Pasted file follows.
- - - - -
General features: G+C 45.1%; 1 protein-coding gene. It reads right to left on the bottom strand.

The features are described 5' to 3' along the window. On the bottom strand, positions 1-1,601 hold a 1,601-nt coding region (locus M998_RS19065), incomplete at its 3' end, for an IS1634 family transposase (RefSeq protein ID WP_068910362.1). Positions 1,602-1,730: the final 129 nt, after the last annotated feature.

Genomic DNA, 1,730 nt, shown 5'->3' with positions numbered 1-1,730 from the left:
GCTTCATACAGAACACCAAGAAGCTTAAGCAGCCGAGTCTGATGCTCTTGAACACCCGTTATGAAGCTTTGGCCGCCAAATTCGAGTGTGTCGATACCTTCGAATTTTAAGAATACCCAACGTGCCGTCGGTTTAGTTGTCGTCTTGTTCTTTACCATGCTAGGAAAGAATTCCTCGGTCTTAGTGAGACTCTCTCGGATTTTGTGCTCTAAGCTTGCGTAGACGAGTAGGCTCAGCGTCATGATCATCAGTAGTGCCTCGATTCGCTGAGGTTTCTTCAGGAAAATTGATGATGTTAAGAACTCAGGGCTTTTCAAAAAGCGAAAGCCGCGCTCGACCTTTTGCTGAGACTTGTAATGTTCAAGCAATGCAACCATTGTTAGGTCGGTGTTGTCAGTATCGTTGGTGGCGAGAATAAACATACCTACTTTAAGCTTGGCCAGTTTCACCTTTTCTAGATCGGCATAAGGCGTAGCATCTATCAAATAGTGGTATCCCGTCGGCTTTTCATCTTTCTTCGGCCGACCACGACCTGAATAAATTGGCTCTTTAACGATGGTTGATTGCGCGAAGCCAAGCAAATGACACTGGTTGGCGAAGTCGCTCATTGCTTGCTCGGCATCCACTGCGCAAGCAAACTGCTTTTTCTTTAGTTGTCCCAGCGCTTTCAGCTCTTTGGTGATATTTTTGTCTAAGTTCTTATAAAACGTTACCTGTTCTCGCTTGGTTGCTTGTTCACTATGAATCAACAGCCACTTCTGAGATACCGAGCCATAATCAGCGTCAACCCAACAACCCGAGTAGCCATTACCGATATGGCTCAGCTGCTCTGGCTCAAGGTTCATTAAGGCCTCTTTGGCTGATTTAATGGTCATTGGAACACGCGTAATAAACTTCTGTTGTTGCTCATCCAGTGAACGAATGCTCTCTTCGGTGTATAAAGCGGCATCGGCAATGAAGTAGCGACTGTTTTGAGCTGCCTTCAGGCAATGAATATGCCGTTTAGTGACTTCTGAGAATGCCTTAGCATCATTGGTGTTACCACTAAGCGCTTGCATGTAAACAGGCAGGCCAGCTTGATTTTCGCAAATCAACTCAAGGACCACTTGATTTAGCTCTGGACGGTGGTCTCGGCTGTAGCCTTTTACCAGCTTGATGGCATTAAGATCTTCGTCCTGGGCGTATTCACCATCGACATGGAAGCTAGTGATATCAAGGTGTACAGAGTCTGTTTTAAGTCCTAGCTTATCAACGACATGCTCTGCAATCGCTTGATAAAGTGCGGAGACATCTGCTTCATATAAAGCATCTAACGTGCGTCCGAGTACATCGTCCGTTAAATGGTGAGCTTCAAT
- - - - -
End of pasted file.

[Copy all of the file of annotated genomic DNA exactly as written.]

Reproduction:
General features: G+C 45.1%; 1 protein-coding gene. It reads right to left on the bottom strand.

The features are described 5' to 3' along the window. On the bottom strand, positions 1-1,601 hold a 1,601-nt coding region (locus M998_RS19065), incomplete at its 3' end, for an IS1634 family transposase (RefSeq protein ID WP_068910362.1). Positions 1,602-1,730: the final 129 nt, after the last annotated feature.

Genomic DNA, 1,730 nt, shown 5'->3' with positions numbered 1-1,730 from the left:
GCTTCATACAGAACACCAAGAAGCTTAAGCAGCCGAGTCTGATGCTCTTGAACACCCGTTATGAAGCTTTGGCCGCCAAATTCGAGTGTGTCGATACCTTCGAATTTTAAGAATACCCAACGTGCCGTCGGTTTAGTTGTCGTCTTGTTCTTTACCATGCTAGGAAAGAATTCCTCGGTCTTAGTGAGACTCTCTCGGATTTTGTGCTCTAAGCTTGCGTAGACGAGTAGGCTCAGCGTCATGATCATCAGTAGTGCCTCGATTCGCTGAGGTTTCTTCAGGAAAATTGATGATGTTAAGAACTCAGGGCTTTTCAAAAAGCGAAAGCCGCGCTCGACCTTTTGCTGAGACTTGTAATGTTCAAGCAATGCAACCATTGTTAGGTCGGTGTTGTCAGTATCGTTGGTGGCGAGAATAAACATACCTACTTTAAGCTTGGCCAGTTTCACCTTTTCTAGATCGGCATAAGGCGTAGCATCTATCAAATAGTGGTATCCCGTCGGCTTTTCATCTTTCTTCGGCCGACCACGACCTGAATAAATTGGCTCTTTAACGATGGTTGATTGCGCGAAGCCAAGCAAATGACACTGGTTGGCGAAGTCGCTCATTGCTTGCTCGGCATCCACTGCGCAAGCAAACTGCTTTTTCTTTAGTTGTCCCAGCGCTTTCAGCTCTTTGGTGATATTTTTGTCTAAGTTCTTATAAAACGTTACCTGTTCTCGCTTGGTTGCTTGTTCACTATGAATCAACAGCCACTTCTGAGATACCGAGCCATAATCAGCGTCAACCCAACAACCCGAGTAGCCATTACCGATATGGCTCAGCTGCTCTGGCTCAAGGTTCATTAAGGCCTCTTTGGCTGATTTAATGGTCATTGGAACACGCGTAATAAACTTCTGTTGTTGCTCATCCAGTGAACGAATGCTCTCTTCGGTGTATAAAGCGGCATCGGCAATGAAGTAGCGACTGTTTTGAGCTGCCTTCAGGCAATGAATATGCCGTTTAGTGACTTCTGAGAATGCCTTAGCATCATTGGTGTTACCACTAAGCGCTTGCATGTAAACAGGCAGGCCAGCTTGATTTTCGCAAATCAACTCAAGGACCACTTGATTTAGCTCTGGACGGTGGTCTCGGCTGTAGCCTTTTACCAGCTTGATGGCATTAAGATCTTCGTCCTGGGCGTATTCACCATCGACATGGAAGCTAGTGATATCAAGGTGTACAGAGTCTGTTTTAAGTCCTAGCTTATCAACGACATGCTCTGCAATCGCTTGATAAAGTGCGGAGACATCTGCTTCATATAAAGCATCTAACGTGCGTCCGAGTACATCGTCCGTTAAATGGTGAGCTTCAAT